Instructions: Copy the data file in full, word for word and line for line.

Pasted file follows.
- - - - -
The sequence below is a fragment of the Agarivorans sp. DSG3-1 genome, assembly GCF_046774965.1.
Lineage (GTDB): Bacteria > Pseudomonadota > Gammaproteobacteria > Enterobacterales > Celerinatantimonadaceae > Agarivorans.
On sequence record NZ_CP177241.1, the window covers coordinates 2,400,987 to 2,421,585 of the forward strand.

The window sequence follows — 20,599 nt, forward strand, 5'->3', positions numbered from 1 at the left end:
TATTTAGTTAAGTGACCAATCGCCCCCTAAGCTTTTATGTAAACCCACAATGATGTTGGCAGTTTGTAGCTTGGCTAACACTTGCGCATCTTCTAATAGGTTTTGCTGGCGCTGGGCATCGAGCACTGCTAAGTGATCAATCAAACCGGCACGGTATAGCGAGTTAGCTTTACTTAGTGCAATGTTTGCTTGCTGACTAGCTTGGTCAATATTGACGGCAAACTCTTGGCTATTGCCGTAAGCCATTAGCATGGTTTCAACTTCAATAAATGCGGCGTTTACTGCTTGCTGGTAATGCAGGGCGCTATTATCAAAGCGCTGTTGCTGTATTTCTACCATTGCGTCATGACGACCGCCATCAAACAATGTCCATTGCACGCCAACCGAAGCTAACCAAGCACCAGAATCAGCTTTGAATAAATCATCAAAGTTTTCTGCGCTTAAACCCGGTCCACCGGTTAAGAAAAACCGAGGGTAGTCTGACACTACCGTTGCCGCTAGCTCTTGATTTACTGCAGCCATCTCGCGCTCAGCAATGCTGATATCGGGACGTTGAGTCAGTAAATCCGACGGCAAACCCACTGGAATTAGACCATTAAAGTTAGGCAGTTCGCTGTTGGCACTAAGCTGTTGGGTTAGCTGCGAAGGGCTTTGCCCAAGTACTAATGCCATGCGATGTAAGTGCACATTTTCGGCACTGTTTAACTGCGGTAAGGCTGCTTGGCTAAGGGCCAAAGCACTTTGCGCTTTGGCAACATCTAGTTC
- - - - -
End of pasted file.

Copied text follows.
The sequence below is a fragment of the Agarivorans sp. DSG3-1 genome, assembly GCF_046774965.1.
Lineage (GTDB): Bacteria > Pseudomonadota > Gammaproteobacteria > Enterobacterales > Celerinatantimonadaceae > Agarivorans.
On sequence record NZ_CP177241.1, the window covers coordinates 2,400,987 to 2,421,585 of the forward strand.

The window sequence follows — 20,599 nt, forward strand, 5'->3', positions numbered from 1 at the left end:
TATTTAGTTAAGTGACCAATCGCCCCCTAAGCTTTTATGTAAACCCACAATGATGTTGGCAGTTTGTAGCTTGGCTAACACTTGCGCATCTTCTAATAGGTTTTGCTGGCGCTGGGCATCGAGCACTGCTAAGTGATCAATCAAACCGGCACGGTATAGCGAGTTAGCTTTACTTAGTGCAATGTTTGCTTGCTGACTAGCTTGGTCAATATTGACGGCAAACTCTTGGCTATTGCCGTAAGCCATTAGCATGGTTTCAACTTCAATAAATGCGGCGTTTACTGCTTGCTGGTAATGCAGGGCGCTATTATCAAAGCGCTGTTGCTGTATTTCTACCATTGCGTCATGACGACCGCCATCAAACAATGTCCATTGCACGCCAACCGAAGCTAACCAAGCACCAGAATCAGCTTTGAATAAATCATCAAAGTTTTCTGCGCTTAAACCCGGTCCACCGGTTAAGAAAAACCGAGGGTAGTCTGACACTACCGTTGCCGCTAGCTCTTGATTTACTGCAGCCATCTCGCGCTCAGCAATGCTGATATCGGGACGTTGAGTCAGTAAATCCGACGGCAAACCCACTGGAATTAGACCATTAAAGTTAGGCAGTTCGCTGTTGGCACTAAGCTGTTGGGTTAGCTGCGAAGGGCTTTGCCCAAGTACTAATGCCATGCGATGTAAGTGCACATTTTCGGCACTGTTTAACTGCGGTAAGGCTGCTTGGCTAAGGGCCAAAGCACTTTGCGCTTTGGCAACATCTAGTTC